In March, United Way joined the Patrick Administration and several Community Development Corporations (CDCs) to announce $3 million in allocations to 38 community organizations across the Commonwealth for a new Community Investment Tax Credit that will encourage new economic opportunities for low- and middle-income households throughout Massachusetts. United Way worked closely with the Massachusetts Association for Community Development Corporations (MACDC) and our State leaders to advocate for and implement the tax credit, and is currently fundraising to help CDCs reach the designated funding levels needed to support their programs and claim the tax credit.
Joe Kriesberg, President and CEO of MACDC, sat down this week with Governor Deval Patrick to talk about the new tax credit. Check out what the Governor has to say about the importance of investing in CDCs and this win-win opportunity for donors and economic development in the Commonwealth.
The Community Investment Tax Credit offers a 50% state tax credit to individuals and companies who invest in CDCs – a huge savings for a donor, and a significant impact on a CDC’s ability to implement innovative projects that will make both an immediate and lasting impact in our local communities. For more information about making a donation and receiving the Community Investment Tax Credit, contact Susan Dickason at email@example.com.
Today, the Annie E. Casey Foundation and the Massachusetts Budget & Policy Center released the annual KIDS COUNT report, which ranked Massachusetts as leading the nation in the overall well-being of children. The report tracks indicators that paint a picture of how well children are doing in the fifty states and looks at data trends in four areas: 1) economic well being, such as the number of children in poverty; 2) education, such as percentages of students not proficient in reading or math and percent of children not attending preschool; 3) health, such as percentage of children without health insurance and 4) family & community, such as number of children in families where the household head lacks a high school diploma.
“While we are proud that Massachusetts is leading the nation in the well-being of children, we are immediately sobered by the fact that 53% of our children are not reading proficiently by 4th grade and 213,000 children live in poverty,” said Michael K. Durkin, President, United Way of Massachusetts Bay and Merrimack Valley. “The latest KIDS COUNT report underscores our commitment to ensure all children receive high-quality early education to prepare them for kindergarten and success later in school, and to ensure all families have safe, secure housing and environments where children will thrive.” Continue reading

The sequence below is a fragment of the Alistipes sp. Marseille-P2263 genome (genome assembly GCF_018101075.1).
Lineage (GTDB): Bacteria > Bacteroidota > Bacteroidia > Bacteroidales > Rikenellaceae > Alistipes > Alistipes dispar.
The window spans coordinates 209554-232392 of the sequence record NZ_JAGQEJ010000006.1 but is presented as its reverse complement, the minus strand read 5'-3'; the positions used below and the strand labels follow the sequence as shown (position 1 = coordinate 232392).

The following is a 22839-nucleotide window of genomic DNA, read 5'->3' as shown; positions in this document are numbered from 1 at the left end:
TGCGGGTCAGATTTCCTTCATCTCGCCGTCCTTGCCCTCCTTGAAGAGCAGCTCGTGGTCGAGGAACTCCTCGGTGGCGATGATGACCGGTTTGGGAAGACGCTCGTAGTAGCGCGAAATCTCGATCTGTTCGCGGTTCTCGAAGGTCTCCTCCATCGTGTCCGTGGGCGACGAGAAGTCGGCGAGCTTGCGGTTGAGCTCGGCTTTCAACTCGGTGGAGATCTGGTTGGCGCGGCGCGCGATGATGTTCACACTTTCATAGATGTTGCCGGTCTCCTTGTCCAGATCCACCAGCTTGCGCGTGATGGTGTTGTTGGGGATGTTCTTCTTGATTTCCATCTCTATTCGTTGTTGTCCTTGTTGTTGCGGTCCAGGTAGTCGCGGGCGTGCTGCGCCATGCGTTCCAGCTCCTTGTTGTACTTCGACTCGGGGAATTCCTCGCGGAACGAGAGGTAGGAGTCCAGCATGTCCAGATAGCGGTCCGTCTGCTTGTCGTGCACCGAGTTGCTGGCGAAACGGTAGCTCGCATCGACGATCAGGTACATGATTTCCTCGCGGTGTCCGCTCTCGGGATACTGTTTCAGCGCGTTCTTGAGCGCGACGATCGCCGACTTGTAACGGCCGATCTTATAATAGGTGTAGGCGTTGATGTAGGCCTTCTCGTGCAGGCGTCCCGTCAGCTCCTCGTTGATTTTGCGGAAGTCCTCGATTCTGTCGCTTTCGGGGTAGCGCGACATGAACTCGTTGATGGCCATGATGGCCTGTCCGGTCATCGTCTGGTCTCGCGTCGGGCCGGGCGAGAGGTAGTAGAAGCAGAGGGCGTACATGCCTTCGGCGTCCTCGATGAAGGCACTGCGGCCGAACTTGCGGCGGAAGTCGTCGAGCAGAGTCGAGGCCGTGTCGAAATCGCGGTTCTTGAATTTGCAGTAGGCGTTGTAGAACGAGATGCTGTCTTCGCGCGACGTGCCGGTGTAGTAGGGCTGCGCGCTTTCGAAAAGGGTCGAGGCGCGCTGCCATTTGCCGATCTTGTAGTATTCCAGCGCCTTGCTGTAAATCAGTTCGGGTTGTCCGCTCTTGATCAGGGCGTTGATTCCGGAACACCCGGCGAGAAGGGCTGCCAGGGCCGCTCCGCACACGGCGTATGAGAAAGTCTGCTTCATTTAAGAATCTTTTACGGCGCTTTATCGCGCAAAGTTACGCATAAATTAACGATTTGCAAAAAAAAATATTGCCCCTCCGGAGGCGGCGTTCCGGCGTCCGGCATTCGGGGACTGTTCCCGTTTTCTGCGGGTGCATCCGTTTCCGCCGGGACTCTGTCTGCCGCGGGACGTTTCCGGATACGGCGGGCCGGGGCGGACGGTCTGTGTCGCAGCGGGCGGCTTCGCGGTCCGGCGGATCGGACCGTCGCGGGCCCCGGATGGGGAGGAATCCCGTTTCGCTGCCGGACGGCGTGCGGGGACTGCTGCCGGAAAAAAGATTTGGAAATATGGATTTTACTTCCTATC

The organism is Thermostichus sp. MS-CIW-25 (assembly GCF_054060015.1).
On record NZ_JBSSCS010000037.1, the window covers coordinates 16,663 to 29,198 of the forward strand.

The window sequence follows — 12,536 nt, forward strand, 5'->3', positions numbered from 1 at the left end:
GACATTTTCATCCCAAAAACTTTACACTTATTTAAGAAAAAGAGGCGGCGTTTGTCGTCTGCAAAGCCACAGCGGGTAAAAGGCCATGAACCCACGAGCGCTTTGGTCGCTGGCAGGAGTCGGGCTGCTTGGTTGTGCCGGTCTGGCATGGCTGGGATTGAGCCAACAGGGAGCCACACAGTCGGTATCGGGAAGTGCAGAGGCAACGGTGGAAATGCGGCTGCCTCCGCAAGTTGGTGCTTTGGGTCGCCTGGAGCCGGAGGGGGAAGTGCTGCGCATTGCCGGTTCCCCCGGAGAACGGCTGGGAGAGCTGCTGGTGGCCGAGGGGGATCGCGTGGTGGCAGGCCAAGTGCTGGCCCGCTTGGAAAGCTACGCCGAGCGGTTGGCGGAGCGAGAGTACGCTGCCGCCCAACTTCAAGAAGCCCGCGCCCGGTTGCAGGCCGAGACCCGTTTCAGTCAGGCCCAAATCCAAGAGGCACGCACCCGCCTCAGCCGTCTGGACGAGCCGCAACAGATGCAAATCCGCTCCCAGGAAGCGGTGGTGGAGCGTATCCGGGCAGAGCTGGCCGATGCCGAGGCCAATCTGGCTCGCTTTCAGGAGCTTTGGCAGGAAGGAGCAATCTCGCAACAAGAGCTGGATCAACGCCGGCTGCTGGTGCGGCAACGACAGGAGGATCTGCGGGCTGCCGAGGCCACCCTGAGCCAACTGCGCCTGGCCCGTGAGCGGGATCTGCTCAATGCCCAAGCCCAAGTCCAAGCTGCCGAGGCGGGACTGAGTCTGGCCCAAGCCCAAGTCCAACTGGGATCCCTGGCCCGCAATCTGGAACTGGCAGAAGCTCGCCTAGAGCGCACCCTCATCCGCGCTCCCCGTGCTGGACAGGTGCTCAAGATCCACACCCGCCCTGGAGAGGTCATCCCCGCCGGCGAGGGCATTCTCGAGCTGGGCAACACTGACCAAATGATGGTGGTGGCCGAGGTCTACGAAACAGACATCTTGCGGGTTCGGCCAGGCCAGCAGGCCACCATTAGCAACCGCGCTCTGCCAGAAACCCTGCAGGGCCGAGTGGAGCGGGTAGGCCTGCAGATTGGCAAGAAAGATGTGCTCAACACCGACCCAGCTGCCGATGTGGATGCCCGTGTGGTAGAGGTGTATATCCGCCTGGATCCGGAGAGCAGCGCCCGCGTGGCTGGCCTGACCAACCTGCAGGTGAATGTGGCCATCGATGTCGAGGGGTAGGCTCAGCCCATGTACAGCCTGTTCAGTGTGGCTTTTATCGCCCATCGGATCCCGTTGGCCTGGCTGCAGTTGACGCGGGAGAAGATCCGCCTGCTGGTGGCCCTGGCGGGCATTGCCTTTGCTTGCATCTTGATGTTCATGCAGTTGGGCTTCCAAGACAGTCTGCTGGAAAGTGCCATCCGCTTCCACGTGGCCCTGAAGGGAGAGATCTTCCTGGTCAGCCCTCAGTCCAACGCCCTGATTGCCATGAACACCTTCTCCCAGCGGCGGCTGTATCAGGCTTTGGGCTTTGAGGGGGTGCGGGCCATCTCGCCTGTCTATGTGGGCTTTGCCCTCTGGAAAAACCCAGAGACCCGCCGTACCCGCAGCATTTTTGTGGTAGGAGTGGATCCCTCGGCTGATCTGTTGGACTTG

We’re sending four kids to India for an unbelievable experience–and we want you to take part in their adventure!
“Where is the farthest you’ve traveled?”
Jama Aroni considers the question, then replies: “Down the street.”
Jama, 16, and his three friends from Young Environmental Leaders of Lynn (YELL), have not had many opportunities to get out and see the world.
That’s all about to change. In a big way.
On September 25, they will go on the adventure of their lives when they depart for a week-long trip to India. For them, it’s all still unbelievable. From when their names were announced on May 30 as the winners of the Youth Venture video competition up to now, the reality of the experience before him has yet to settle in.
“We still can’t believe it,” said Jada Macdonald, 17. “It was so surreal.”
Marian L. Heard Scholarship Program provides students with $10,000 scholarship and e-coach mentor for college success
BOSTON – Miriam Nyan arrived in Lowell in 2007 after growing up surrounded by violence in Liberia (read about her story here). Today, she is studying biology at Worcester State University to become a doctor so she can return to Africa to help drive down the devastating death tolls that result from curable diseases. Sheila Reyes, of Roxbury, lost three friends to violence in three years. Today, she is a student at Boston College majoring in sociology and thinking about a future in law school. Jason Martinez, of Lawrence, just finished his second year at Bentley College. He is the first in his family to go to college and continues to be an active volunteer at the Boys & Girls Club of Lawrence. They are also all participants in United Way’s Marian L. Heard Scholarship Program.
Today, United Way of Massachusetts Bay and Merrimack Valley officially welcomed 18 new students to the 2014 class of Marian L. Heard Scholars at a luncheon at the Boston College Club in Boston. These students are honored for being not only excellent students inside the classroom, but for outstanding leadership in the community. Continue reading
United Way of Massachusetts Bay and Merrimack Valley joined community representatives at Lowell City Hall on Thursday, July 10, 2014 to announce the distribution of $100,000 in grants to 13 local youth-serving agencies as part of the organization’s Summer Experiences in Greater Lowell (SEGL) initiative. Continue reading